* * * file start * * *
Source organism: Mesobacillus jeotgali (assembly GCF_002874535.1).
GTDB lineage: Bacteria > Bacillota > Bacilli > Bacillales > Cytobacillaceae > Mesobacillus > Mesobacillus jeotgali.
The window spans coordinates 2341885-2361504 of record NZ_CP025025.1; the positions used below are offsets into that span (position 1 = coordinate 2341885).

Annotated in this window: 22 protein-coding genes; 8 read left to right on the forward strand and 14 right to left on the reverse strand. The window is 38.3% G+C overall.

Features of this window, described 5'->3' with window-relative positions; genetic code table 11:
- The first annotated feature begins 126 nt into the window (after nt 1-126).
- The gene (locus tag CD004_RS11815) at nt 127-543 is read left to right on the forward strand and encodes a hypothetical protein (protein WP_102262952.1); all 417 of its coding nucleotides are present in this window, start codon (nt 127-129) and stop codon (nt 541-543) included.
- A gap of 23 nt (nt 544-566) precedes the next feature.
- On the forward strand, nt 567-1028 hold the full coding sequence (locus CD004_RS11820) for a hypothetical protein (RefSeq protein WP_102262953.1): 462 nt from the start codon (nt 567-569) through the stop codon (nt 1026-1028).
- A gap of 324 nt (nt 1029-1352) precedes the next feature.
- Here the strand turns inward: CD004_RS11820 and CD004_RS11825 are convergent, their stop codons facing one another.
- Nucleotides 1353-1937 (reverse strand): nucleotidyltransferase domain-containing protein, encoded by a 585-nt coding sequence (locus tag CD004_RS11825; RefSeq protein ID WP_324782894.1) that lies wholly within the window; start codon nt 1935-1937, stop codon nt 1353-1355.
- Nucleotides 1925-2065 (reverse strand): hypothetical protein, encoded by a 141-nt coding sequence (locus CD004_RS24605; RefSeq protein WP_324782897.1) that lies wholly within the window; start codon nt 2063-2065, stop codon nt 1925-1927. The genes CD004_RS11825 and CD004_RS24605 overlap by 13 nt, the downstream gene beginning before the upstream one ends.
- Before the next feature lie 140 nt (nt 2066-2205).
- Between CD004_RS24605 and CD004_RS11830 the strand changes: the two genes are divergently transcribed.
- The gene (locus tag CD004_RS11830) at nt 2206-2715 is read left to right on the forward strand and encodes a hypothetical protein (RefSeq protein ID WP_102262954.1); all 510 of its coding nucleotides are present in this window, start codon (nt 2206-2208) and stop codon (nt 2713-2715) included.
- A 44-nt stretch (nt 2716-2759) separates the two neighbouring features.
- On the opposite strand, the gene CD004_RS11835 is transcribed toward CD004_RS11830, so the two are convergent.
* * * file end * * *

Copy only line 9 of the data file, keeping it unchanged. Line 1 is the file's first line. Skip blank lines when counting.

- On the forward strand, nt 567-1028 hold the full coding sequence (locus CD004_RS11820) for a hypothetical protein (RefSeq protein WP_102262953.1): 462 nt from the start codon (nt 567-569) through the stop codon (nt 1026-1028).